Pixar has long since brought us out of the model of kids movies are for kids. I don’t foresee using my dad’s move of listening to books on tape as my only recourse to making two hours of animated feature tolerable. But these summer kids’ flicks, Christopher Robin and the Incredibles movies, not only ask parents not to shut them out but actually seem more directed at them than at their children. They’re instructive alright, instructive to adults, specifically to dads. All three of these movies are about fatherhood, and they have valuable lessons to impart. So, take off your headphones, Dads, because Winnie the Pooh has something to tell you.
Christopher Robin takes on the hobgoblin of upper middle class minds: efficiency. Always working, working, working, a grown-up Christopher Robin is missing out on his life and his child’s childhood by not preserving a sense of his own. He’s so concerned with ensuring his daughter’s future, through his own self-obliterating work ethic and teaching the same to his progeny, that he’s forgotten that doing nothing often leads to the very best of something. Mr. Incredible also learns that fatherhood is more dynamic than being a lone-wolf, hero provider (part of a larger discussion on masculinity, which you can read about here , here , here. Seriously, just type “incredibles masculinity” into a Google search. I’m not the only one who noticed, ok). While Christopher Robin is essentially teaching the same thing as Mary Poppins (1964) – i.e., reminding dads to spend time with their children – and the first Incredibles is largely doing the same, Incredibles 2 betrays a quick evolution for mainstream models of fatherhood. It’s not just that Bob/Mr. Incredible grapples with being a stay-at-home dad and that the movie provides an example of that being an ok role for the man of the house. It’s about watching a father invest a super-human level of energy into the job of parenting and deriving self-worth from that work. It’s about not being good at something the very first time you have to do it (I think that this, more than the inept father trope, is the import of the “Mr. Incredible gets the kids to school” montage). It’s about letting your children see that you’re not perfect but you’re trying. These things are building far past teaching the untouchable father that he’s allowed to have feelings.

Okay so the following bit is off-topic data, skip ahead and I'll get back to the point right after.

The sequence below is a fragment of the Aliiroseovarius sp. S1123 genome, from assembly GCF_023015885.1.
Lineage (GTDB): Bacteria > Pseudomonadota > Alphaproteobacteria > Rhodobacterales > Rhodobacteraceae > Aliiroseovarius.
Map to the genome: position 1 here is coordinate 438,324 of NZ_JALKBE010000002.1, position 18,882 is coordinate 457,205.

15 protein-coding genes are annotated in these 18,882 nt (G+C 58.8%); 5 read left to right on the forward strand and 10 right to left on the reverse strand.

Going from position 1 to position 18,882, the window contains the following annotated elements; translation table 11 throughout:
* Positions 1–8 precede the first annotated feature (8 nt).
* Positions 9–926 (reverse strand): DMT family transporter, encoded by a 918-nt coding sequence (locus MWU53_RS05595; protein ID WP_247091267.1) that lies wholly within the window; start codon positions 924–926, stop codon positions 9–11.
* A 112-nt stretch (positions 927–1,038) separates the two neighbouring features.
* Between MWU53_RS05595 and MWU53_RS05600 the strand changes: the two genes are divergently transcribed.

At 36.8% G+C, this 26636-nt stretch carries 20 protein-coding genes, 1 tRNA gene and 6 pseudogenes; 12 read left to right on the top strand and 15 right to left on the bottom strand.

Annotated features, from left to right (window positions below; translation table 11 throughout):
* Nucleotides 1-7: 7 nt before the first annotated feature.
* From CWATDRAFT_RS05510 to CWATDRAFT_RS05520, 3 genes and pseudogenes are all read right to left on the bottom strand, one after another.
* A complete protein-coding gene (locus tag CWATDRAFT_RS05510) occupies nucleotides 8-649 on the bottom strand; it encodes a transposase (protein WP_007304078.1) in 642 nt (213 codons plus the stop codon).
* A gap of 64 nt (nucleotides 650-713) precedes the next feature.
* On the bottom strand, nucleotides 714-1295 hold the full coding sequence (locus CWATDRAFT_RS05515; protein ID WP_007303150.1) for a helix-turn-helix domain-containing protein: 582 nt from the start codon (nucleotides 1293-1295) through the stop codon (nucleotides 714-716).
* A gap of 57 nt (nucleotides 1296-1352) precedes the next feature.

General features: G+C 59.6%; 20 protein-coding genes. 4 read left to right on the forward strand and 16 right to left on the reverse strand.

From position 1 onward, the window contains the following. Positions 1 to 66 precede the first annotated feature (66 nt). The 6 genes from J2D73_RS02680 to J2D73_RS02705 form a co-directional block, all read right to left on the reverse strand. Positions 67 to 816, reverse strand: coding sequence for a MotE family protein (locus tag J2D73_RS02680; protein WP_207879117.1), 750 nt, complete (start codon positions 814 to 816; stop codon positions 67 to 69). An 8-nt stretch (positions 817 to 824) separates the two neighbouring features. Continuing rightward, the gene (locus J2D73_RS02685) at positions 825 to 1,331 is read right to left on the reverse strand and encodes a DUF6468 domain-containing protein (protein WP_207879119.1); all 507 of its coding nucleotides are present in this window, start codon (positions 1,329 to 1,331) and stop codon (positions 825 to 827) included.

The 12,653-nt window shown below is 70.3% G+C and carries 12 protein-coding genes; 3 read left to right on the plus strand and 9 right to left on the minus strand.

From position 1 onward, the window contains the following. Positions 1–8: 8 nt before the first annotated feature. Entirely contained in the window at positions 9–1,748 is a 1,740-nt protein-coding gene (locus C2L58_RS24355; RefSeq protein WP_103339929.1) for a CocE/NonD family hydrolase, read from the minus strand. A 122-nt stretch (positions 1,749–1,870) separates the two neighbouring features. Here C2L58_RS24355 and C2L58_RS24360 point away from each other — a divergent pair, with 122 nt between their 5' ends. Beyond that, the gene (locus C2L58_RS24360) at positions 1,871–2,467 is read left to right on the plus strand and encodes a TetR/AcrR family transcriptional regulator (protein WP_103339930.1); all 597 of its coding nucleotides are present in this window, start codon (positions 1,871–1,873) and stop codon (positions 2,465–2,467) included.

I’m calling this out not because I think my dad should’ve taken his headphones off. Honestly, if I have to take my 14-year-old to see Moulin Rouge for the fifth time while it’s still in theaters, it’s only reasonable to bring my own entertainment. I’m signaling it because the three major summer movies for kids this year, Christopher Robin, Incredibles 2 and Hotel Transylvania 3, are all about fatherhood. I’m not accusing men of being a particular stereotype. We’re becoming increasingly aware of the limited models children’s movies give to daughters, but boys, fathers even, have also been represented in a constricting way. These summer spoonfuls of sugar might be giving us something new.
After I wrote this post, and my parents successfully defended the use of books on tape in children’s movies, my father found this article in the Washington Post and sent it to me. Hope for Dads!